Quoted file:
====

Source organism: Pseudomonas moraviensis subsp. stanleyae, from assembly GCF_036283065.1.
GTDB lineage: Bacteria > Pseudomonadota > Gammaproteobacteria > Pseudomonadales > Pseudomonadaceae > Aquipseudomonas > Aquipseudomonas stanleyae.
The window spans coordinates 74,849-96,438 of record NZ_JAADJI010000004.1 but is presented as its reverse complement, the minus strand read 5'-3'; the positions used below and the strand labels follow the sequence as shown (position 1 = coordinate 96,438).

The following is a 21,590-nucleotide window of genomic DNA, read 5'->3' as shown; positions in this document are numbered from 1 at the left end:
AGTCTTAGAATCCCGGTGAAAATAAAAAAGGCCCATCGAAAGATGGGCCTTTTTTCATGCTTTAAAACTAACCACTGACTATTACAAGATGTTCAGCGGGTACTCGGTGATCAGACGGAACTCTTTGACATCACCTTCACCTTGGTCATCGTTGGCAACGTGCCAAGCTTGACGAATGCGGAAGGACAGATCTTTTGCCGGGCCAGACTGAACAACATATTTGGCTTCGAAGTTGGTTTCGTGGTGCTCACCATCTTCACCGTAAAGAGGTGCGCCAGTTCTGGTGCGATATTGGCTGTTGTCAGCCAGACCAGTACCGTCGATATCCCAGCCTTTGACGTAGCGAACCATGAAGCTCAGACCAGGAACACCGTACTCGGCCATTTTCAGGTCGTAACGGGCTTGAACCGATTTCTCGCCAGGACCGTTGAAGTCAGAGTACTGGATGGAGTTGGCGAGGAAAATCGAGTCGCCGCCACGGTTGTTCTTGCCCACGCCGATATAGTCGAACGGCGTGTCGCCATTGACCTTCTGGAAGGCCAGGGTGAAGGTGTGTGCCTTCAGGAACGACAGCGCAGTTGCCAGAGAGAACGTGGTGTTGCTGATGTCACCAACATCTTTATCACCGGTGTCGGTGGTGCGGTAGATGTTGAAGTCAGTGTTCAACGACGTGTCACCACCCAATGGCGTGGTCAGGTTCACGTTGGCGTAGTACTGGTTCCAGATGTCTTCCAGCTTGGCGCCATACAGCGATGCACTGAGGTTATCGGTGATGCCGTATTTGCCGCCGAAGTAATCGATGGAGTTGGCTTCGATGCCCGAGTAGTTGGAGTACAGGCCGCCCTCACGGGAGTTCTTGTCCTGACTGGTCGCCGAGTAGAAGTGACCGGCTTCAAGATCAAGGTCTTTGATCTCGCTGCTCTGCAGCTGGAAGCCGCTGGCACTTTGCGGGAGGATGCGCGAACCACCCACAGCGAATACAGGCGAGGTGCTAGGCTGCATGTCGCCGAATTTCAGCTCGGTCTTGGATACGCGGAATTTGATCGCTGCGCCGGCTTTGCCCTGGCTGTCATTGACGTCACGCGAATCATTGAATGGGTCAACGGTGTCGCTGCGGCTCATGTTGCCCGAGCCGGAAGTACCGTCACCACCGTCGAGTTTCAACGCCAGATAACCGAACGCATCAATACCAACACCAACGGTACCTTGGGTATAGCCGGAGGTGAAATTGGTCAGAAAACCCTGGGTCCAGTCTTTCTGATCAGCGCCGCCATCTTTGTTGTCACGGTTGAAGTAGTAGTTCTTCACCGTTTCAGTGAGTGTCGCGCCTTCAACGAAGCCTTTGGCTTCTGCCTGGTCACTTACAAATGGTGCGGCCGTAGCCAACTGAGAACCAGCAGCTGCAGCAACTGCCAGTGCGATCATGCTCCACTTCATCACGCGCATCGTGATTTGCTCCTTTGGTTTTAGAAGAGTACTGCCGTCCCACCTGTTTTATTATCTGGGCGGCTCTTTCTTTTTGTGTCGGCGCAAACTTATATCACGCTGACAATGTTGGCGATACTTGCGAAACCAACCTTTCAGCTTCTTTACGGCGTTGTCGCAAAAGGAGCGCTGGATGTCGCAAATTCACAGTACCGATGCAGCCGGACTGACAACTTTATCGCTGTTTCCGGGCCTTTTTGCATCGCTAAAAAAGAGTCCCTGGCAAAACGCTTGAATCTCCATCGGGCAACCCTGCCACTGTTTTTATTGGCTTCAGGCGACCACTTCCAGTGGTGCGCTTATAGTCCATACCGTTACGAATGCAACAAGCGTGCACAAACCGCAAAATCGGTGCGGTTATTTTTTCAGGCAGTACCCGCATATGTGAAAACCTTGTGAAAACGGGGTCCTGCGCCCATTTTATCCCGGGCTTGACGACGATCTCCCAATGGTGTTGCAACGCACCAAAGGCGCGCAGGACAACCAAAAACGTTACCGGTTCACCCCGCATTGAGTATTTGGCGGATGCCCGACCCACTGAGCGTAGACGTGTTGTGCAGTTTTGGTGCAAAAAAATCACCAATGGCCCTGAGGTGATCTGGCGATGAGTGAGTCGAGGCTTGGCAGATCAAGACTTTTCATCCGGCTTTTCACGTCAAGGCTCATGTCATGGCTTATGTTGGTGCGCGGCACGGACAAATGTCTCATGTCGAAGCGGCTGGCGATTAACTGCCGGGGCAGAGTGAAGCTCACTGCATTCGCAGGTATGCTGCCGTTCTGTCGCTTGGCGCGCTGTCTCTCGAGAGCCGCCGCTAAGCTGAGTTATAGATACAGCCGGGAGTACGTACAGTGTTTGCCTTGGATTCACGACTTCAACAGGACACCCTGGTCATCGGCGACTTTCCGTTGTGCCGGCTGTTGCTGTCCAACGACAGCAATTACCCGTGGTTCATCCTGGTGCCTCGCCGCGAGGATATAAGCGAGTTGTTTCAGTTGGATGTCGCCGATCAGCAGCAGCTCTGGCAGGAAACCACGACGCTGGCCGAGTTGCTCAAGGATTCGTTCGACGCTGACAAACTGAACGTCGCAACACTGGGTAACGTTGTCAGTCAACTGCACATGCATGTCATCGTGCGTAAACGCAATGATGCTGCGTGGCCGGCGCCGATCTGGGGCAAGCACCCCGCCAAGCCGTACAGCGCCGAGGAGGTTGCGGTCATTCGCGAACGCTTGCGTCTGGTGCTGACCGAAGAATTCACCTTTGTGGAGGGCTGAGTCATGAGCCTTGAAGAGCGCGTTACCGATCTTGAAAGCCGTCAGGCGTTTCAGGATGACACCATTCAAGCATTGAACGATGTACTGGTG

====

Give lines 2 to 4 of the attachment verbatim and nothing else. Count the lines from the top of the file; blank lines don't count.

GTDB lineage: Bacteria > Pseudomonadota > Gammaproteobacteria > Pseudomonadales > Pseudomonadaceae > Aquipseudomonas > Aquipseudomonas stanleyae.
The window spans coordinates 74,849-96,438 of record NZ_JAADJI010000004.1 but is presented as its reverse complement, the minus strand read 5'-3'; the positions used below and the strand labels follow the sequence as shown (position 1 = coordinate 96,438).

The following is a 21,590-nucleotide window of genomic DNA, read 5'->3' as shown; positions in this document are numbered from 1 at the left end: